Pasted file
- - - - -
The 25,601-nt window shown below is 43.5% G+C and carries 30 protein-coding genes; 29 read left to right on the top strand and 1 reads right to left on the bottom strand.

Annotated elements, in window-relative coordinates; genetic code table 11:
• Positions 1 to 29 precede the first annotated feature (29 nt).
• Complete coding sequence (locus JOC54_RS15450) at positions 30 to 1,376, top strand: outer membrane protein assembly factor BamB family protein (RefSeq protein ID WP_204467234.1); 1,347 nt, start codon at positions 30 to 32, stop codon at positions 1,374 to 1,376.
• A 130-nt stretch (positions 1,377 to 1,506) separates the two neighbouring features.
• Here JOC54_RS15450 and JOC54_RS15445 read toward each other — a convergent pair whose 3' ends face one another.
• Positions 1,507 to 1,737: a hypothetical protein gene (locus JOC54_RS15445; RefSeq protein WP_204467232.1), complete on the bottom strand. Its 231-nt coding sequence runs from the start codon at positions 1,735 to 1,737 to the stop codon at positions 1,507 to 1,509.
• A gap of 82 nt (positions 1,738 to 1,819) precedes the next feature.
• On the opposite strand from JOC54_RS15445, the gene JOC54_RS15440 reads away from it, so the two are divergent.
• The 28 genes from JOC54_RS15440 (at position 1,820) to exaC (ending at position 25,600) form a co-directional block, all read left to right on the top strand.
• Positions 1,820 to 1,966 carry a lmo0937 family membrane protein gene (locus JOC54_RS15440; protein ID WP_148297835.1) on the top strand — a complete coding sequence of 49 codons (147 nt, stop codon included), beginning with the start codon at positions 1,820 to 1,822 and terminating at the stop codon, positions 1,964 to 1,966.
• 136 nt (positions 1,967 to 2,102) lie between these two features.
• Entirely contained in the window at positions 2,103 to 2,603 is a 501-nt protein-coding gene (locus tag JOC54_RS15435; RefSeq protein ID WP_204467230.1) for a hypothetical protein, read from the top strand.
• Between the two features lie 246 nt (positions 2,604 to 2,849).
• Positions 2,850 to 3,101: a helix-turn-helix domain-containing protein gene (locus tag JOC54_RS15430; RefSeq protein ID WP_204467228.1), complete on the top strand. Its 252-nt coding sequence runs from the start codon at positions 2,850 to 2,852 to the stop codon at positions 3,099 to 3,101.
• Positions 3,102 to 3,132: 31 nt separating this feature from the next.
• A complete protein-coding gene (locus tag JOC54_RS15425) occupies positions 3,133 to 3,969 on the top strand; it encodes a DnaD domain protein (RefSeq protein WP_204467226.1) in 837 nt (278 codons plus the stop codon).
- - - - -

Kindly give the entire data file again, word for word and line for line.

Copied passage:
The 25,601-nt window shown below is 43.5% G+C and carries 30 protein-coding genes; 29 read left to right on the top strand and 1 reads right to left on the bottom strand.

Annotated elements, in window-relative coordinates; genetic code table 11:
• Positions 1 to 29 precede the first annotated feature (29 nt).
• Complete coding sequence (locus JOC54_RS15450) at positions 30 to 1,376, top strand: outer membrane protein assembly factor BamB family protein (RefSeq protein ID WP_204467234.1); 1,347 nt, start codon at positions 30 to 32, stop codon at positions 1,374 to 1,376.
• A 130-nt stretch (positions 1,377 to 1,506) separates the two neighbouring features.
• Here JOC54_RS15450 and JOC54_RS15445 read toward each other — a convergent pair whose 3' ends face one another.
• Positions 1,507 to 1,737: a hypothetical protein gene (locus JOC54_RS15445; RefSeq protein WP_204467232.1), complete on the bottom strand. Its 231-nt coding sequence runs from the start codon at positions 1,735 to 1,737 to the stop codon at positions 1,507 to 1,509.
• A gap of 82 nt (positions 1,738 to 1,819) precedes the next feature.
• On the opposite strand from JOC54_RS15445, the gene JOC54_RS15440 reads away from it, so the two are divergent.
• The 28 genes from JOC54_RS15440 (at position 1,820) to exaC (ending at position 25,600) form a co-directional block, all read left to right on the top strand.
• Positions 1,820 to 1,966 carry a lmo0937 family membrane protein gene (locus JOC54_RS15440; protein ID WP_148297835.1) on the top strand — a complete coding sequence of 49 codons (147 nt, stop codon included), beginning with the start codon at positions 1,820 to 1,822 and terminating at the stop codon, positions 1,964 to 1,966.
• 136 nt (positions 1,967 to 2,102) lie between these two features.
• Entirely contained in the window at positions 2,103 to 2,603 is a 501-nt protein-coding gene (locus tag JOC54_RS15435; RefSeq protein ID WP_204467230.1) for a hypothetical protein, read from the top strand.
• Between the two features lie 246 nt (positions 2,604 to 2,849).
• Positions 2,850 to 3,101: a helix-turn-helix domain-containing protein gene (locus tag JOC54_RS15430; RefSeq protein ID WP_204467228.1), complete on the top strand. Its 252-nt coding sequence runs from the start codon at positions 2,850 to 2,852 to the stop codon at positions 3,099 to 3,101.
• Positions 3,102 to 3,132: 31 nt separating this feature from the next.
• A complete protein-coding gene (locus tag JOC54_RS15425) occupies positions 3,133 to 3,969 on the top strand; it encodes a DnaD domain protein (RefSeq protein WP_204467226.1) in 837 nt (278 codons plus the stop codon).